By Fatima Hafsa Malik, DWL Events Coordinator, Lahore
When I decided to attend Khayaal Network’s literature and art festival a couple of weeks ago, I expected to enjoy myself.
What I didn’t expect was to be blown away.
A two-day event at Al-Hamra Theatre, it lived up to its promise, at least for me.
Regrettably, I could not attend on Sunday but the four sessions that I did attend were nothing short of brilliant. I could only make it to the afternoon sessions after work and so when I walked into Hall 1 at 2.30 or so, Mira Sethi’s session with Mohsin Hamid was already underway.
Mohsin is one of my favourite Pakistani authors and his was a talk that I had been looking forward to the most when I saw the schedule. And he did not disappoint. He was supposed to talk about English fiction and the Pakistani imagination, but he and Mira covered so much more. When asked which one of his three novels was his personal favourite, he said they were like his children but perhaps the latest one was the closest to his heart, although Moth Smoke being his first work of fiction would always be special. Talking about How to Get Rich in Rising Asia, he said that it was his attempt at a ghazal. And that he wanted to write about love like it has been written about in Sufi poetry, referring to the beloved in the ‘you’ form and lifelong love affairs. He said he wanted to explore what a non-transactional love would be like, what it would be like when you say to somebody that you love them and instead of meaning that they make you less lonely, if you meant that you would like them to be less lonely whether or not that includes you. When wrapping up before the Q and A portion, Mira asked Mohsin what his hopes and dreams were for Pakistan as a writer and a Pakistani. He said quite simply, ‘I don’t need much actually. I would be happy if Pakistan became a place where people stopped killing each other so much.’ Enough said, wouldn’t you agree?
The next session was ‘Main Manto’ with readings by Sarmad Khoosat and Salman Shahid. How does one even begin to talk about Manto and the sheer impact of his genius? And how does one appreciate the talent of the two speakers who chose such different pieces and transported you to another world altogether? Suffice to say that I had goose bumps by the end of both readings. Salman Shahid read a short story by the name of ‘Thanda Gosht’ and if you haven’t read it yet, you must. A punch to the gut in typical Manto style, it was a very powerful
reading. And Sarmad Khoosat simply stole the show. He read a letter of Manto’s and the resounding applaud he received after the reading was an honest testimony to the effect he had on the listeners. After the two readings this session also included the screening of a short teleplay by the name of Main Manto. And let me tell you, the audience was mesmerized. There was a hushed silence throughout the hall while we watched the life story of Manto play out before our eyes. It had a star studded cast including Sarmad Khoosat as Manto himself, Saniya Saeed as his wife and Arjumand Rahim, Mahira Khan, Faisal Qureshi among others. I think it deserved a standing ovation. And when it ended, I realized for the hundredth time how lucky we are to have such amazing talent amongst us.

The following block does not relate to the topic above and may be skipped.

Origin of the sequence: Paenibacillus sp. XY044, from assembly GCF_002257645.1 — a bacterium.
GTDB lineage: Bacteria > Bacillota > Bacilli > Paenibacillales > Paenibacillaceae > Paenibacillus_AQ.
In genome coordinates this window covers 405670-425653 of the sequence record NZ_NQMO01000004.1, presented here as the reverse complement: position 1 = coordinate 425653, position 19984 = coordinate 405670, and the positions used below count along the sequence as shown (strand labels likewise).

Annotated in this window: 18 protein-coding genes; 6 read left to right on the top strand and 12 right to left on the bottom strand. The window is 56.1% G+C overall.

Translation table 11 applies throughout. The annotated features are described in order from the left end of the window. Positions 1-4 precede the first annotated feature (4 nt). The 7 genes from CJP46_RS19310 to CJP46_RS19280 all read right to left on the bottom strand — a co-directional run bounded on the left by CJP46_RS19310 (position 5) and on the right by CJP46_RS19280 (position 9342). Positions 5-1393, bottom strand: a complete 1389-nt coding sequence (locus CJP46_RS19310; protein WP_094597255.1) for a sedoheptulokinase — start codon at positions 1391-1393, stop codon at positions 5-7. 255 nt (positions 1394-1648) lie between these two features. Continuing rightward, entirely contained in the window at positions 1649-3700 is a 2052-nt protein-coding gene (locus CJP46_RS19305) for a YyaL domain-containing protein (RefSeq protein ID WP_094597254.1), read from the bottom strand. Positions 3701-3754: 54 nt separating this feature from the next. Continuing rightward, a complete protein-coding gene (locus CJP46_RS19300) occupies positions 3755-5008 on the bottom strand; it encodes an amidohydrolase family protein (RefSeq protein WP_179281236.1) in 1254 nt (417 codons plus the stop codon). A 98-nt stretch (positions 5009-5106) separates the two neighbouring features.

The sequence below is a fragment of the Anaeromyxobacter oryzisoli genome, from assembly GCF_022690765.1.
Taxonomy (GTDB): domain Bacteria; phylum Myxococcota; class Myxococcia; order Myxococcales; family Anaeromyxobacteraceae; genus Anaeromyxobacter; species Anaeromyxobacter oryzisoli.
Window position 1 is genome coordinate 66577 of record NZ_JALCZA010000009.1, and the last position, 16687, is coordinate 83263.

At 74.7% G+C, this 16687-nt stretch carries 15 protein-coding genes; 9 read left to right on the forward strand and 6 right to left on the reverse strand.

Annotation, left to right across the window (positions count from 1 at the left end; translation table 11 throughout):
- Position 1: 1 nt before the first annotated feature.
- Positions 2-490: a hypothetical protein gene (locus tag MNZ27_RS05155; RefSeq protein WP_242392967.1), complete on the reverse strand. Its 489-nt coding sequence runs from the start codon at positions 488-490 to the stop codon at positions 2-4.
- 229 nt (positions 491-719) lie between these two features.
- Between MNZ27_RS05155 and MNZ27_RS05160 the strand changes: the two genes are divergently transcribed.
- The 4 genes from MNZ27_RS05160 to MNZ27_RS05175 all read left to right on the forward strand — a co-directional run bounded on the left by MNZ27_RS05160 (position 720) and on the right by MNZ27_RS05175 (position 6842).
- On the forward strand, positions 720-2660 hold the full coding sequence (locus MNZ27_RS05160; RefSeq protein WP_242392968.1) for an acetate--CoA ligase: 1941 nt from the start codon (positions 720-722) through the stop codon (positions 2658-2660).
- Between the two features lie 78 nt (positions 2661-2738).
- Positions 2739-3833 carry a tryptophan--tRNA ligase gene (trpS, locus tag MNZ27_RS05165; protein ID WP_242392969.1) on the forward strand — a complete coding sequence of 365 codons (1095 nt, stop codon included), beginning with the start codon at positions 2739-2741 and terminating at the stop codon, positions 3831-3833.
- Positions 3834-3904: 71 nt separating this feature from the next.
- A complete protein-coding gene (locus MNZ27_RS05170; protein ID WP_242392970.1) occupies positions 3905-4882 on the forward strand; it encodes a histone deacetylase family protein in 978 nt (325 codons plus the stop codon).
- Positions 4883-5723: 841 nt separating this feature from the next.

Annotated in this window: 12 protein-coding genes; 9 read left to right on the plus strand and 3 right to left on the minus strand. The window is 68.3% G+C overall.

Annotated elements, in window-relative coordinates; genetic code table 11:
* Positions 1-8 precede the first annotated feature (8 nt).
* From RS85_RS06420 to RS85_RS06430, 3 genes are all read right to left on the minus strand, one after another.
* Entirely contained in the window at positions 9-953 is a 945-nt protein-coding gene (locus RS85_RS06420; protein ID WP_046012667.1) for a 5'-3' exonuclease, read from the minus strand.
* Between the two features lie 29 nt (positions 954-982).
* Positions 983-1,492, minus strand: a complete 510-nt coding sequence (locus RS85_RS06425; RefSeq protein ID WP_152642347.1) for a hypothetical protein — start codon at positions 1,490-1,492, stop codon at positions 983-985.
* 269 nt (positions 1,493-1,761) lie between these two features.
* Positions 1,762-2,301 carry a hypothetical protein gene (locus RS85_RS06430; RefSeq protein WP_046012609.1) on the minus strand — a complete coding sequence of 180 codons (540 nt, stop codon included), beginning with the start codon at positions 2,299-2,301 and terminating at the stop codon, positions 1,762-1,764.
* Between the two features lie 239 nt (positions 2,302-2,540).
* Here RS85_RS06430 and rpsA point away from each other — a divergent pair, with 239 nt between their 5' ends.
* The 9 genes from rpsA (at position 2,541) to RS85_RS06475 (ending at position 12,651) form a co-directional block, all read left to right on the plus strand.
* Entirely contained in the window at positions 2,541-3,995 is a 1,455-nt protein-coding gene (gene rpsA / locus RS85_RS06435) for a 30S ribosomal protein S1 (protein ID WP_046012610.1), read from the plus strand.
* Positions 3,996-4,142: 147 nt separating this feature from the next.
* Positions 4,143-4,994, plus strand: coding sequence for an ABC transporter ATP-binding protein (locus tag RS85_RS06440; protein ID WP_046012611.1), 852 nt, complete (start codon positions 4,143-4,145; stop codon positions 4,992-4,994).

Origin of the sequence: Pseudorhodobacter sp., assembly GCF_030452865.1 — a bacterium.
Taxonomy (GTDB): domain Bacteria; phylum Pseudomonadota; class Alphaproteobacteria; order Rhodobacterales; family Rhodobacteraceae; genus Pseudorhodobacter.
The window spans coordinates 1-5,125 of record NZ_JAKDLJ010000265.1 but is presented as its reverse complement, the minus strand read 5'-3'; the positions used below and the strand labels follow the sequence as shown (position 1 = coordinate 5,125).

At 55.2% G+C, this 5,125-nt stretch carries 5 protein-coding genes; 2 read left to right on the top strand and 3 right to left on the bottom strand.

The session after that was ‘Literature and Culture – a Discussion between Khaled Ahmed and Intizar Hussain’ and it was great listening to these two veteran writers talk at length about the Urdu language and the effect literature has had on our culture. They were both of the opinion that literature has suffered at the hands of politics and extremism. Intizar Hussain remarked that the beauty of the Urdu language lies in that it has been born from many languages and we must acknowledge that fact to appreciate it.
The last session for the day in Hall 1 was ‘Lights Camera Action’ and it had a few members from the teams of both ‘Waar’ and ‘Mai hoon Shahid Afridi’ who were interviewed by Shahnaz Sheikh. I haven’t watched either movie and so it was an interesting session for me as I had no opinion about them. And as proud as I am of the effort that has gone into both these films, the session seemed a bit ‘promotional’ to me. Maybe that was intentional, who knows. The audience seemed divided about the movies as well, some completely thrilled with them and others not so much. When asked why Waar was in English, Bilal Lashari said it was easier to promote at an international level and that it had subtitles. ‘But a large percentage of the population cannot read, Bilal,’ someone said, to which he replied that people still seemed to connect to the movie in spite of the language barrier and it had had a lot re-watchers in theatres. My take? Why not have English subtitles? Aren’t a lot of international movies in their local languages? Is it a reflection of the gora complex that seems to have ingrained itself inside us? Or am I reading too much into this?
All in all, it was a very intellectually appeasing day for me and I had a foot wide grin when I walked out of the complex to head home. There were a few technical glitches during the teleplay screening but it was worth the disruption. The attendance could have been better in my opinion but it was still heartening to see Lahoris of all ages turn out for a literary adventure. I am sure everyone who attended it had a great time and to all those who didn’t, mark your calendars for next time. It wasn’t an event to be missed!
Fatima Hafsa Malik alternates between medicine and writing. She can be found at www.fatimahafsamalik.blogspot.